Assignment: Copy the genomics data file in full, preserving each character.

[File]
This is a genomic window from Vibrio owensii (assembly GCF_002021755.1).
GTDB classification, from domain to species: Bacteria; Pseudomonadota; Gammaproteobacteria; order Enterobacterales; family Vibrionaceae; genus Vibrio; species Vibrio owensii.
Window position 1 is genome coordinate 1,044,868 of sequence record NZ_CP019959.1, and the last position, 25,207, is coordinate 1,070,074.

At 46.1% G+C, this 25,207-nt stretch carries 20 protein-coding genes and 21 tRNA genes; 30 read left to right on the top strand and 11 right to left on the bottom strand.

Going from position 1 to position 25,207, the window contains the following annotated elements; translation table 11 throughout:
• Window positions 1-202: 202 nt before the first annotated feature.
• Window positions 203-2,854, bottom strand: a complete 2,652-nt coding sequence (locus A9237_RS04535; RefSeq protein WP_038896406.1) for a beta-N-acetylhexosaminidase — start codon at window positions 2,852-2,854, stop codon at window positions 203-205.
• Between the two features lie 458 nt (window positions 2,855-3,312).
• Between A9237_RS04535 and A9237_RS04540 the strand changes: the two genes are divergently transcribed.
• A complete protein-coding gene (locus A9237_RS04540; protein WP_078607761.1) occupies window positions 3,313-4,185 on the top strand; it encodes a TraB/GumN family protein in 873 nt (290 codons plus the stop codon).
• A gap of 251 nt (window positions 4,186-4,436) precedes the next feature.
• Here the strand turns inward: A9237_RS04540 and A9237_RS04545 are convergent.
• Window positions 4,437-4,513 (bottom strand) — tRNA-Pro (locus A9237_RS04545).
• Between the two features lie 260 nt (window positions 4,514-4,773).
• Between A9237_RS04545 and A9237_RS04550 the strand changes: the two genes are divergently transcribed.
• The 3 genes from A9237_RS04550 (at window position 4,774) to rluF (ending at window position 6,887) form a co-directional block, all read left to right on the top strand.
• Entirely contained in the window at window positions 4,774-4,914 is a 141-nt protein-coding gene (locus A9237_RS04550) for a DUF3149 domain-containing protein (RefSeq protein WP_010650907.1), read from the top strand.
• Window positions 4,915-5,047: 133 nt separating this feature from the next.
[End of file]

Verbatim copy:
This is a genomic window from Vibrio owensii (assembly GCF_002021755.1).
GTDB classification, from domain to species: Bacteria; Pseudomonadota; Gammaproteobacteria; order Enterobacterales; family Vibrionaceae; genus Vibrio; species Vibrio owensii.
Window position 1 is genome coordinate 1,044,868 of sequence record NZ_CP019959.1, and the last position, 25,207, is coordinate 1,070,074.

At 46.1% G+C, this 25,207-nt stretch carries 20 protein-coding genes and 21 tRNA genes; 30 read left to right on the top strand and 11 right to left on the bottom strand.

Going from position 1 to position 25,207, the window contains the following annotated elements; translation table 11 throughout:
• Window positions 1-202: 202 nt before the first annotated feature.
• Window positions 203-2,854, bottom strand: a complete 2,652-nt coding sequence (locus A9237_RS04535; RefSeq protein WP_038896406.1) for a beta-N-acetylhexosaminidase — start codon at window positions 2,852-2,854, stop codon at window positions 203-205.
• Between the two features lie 458 nt (window positions 2,855-3,312).
• Between A9237_RS04535 and A9237_RS04540 the strand changes: the two genes are divergently transcribed.
• A complete protein-coding gene (locus A9237_RS04540; protein WP_078607761.1) occupies window positions 3,313-4,185 on the top strand; it encodes a TraB/GumN family protein in 873 nt (290 codons plus the stop codon).
• A gap of 251 nt (window positions 4,186-4,436) precedes the next feature.
• Here the strand turns inward: A9237_RS04540 and A9237_RS04545 are convergent.
• Window positions 4,437-4,513 (bottom strand) — tRNA-Pro (locus A9237_RS04545).
• Between the two features lie 260 nt (window positions 4,514-4,773).
• Between A9237_RS04545 and A9237_RS04550 the strand changes: the two genes are divergently transcribed.
• The 3 genes from A9237_RS04550 (at window position 4,774) to rluF (ending at window position 6,887) form a co-directional block, all read left to right on the top strand.
• Entirely contained in the window at window positions 4,774-4,914 is a 141-nt protein-coding gene (locus A9237_RS04550) for a DUF3149 domain-containing protein (RefSeq protein WP_010650907.1), read from the top strand.
• Window positions 4,915-5,047: 133 nt separating this feature from the next.